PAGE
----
Mason: The group officially started in 2016 when I moved to Los Angeles for the second time. Years prior, I had been flying out to LA from where I was living at the time in Austin, Texas, to record a few songs at a time. Our producer Ethan Kaufmann grew up in Dallas, and somewhere along the way, we met up and started recording in his East Hollywood studio called “The Elephant in the Room”. It was an exciting time for me, so I kept coming back and eventually put a band together. Emily was the first person I called since we played in bands way back in our teenage years. Then we met Jonny on Craigslist, which people always find funny, and Aimee was friends with Ethan, frequenting the studio as a freelance singer and songwriter long before I knew either of them. In a less-than-proud moment, I came up with the name Paper Jackets when taking out the trash on account of all the brown paper bags around a slew of empty beer bottles. It sort of symbolizes an unpleasant past but a hopeful future.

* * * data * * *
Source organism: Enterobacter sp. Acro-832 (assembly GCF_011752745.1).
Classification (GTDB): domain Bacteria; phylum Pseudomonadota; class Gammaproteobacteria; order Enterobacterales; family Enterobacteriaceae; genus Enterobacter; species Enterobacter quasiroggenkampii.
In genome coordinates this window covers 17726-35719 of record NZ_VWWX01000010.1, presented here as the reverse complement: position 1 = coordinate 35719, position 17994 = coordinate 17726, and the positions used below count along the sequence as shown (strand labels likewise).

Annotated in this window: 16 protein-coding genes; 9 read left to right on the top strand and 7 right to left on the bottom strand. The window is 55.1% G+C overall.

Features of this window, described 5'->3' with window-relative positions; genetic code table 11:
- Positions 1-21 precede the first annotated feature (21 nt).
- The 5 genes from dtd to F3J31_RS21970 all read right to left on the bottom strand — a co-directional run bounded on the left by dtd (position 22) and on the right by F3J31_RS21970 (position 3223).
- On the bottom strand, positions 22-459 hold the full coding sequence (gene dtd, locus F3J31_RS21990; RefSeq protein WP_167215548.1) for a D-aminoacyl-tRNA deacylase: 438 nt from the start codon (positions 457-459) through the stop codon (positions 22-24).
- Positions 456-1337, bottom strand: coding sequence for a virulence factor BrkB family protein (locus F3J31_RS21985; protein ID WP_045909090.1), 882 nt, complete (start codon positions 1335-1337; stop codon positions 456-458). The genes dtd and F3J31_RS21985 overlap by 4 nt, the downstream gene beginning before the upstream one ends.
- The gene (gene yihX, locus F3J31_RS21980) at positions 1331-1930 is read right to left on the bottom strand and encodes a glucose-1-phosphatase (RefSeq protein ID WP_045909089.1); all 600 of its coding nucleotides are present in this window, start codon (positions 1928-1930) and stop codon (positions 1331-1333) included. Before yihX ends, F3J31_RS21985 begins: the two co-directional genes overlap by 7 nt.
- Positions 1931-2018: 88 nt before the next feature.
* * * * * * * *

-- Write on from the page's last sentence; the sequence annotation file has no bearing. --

Aimee, when did you join Paper Jackets and what was behind your decision? How does it compare with pursuing a career as a solo artist?

Proal: My exact join date is a bit of a blurry line. I would say I officially joined the band when I showed up for the “Trigger” video shoot (which premiered in February 2019 after the song appeared on Don’t Lose Your Head) or when I started playing shows with the band a few months before. Prior to that, I had been singing backgrounds on the records for already a year to two years. I prefer it over a solo career because I dig the teamwork aspect of it, and we’re always there to lift each other up when one needs it, so it takes an enormous amount of pressure off. I also needed a break from writing for other artists on a daily basis; this band has reignited my passion for creating art in a big way.